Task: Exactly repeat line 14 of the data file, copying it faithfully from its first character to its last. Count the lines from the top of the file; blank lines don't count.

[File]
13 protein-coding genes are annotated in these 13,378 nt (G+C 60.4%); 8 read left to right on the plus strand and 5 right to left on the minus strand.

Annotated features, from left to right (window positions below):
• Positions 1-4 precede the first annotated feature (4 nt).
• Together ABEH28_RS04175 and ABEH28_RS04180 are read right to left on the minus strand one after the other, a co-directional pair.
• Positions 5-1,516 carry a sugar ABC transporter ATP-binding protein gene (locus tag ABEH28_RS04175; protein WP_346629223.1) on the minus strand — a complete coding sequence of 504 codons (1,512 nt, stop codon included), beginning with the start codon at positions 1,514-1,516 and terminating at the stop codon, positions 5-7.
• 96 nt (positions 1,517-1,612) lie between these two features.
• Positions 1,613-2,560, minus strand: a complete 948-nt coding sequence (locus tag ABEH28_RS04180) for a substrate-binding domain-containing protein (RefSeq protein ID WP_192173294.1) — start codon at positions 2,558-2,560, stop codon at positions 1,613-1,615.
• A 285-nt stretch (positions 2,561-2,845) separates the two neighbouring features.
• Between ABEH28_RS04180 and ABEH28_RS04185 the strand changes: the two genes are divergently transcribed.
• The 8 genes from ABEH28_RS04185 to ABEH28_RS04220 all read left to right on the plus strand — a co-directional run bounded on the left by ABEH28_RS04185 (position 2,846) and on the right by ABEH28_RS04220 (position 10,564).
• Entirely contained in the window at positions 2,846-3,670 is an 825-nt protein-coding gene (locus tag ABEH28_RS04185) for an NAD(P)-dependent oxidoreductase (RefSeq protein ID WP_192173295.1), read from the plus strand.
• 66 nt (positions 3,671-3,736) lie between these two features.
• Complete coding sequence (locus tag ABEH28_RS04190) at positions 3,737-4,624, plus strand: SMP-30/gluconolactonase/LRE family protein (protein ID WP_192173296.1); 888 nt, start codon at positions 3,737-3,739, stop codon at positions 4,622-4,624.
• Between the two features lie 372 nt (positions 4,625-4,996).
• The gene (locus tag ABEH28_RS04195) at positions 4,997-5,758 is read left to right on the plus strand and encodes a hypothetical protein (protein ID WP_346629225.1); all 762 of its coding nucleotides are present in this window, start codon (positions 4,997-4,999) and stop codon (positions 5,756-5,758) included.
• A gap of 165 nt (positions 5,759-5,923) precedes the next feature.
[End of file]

• Between the two features lie 372 nt (positions 4,625-4,996).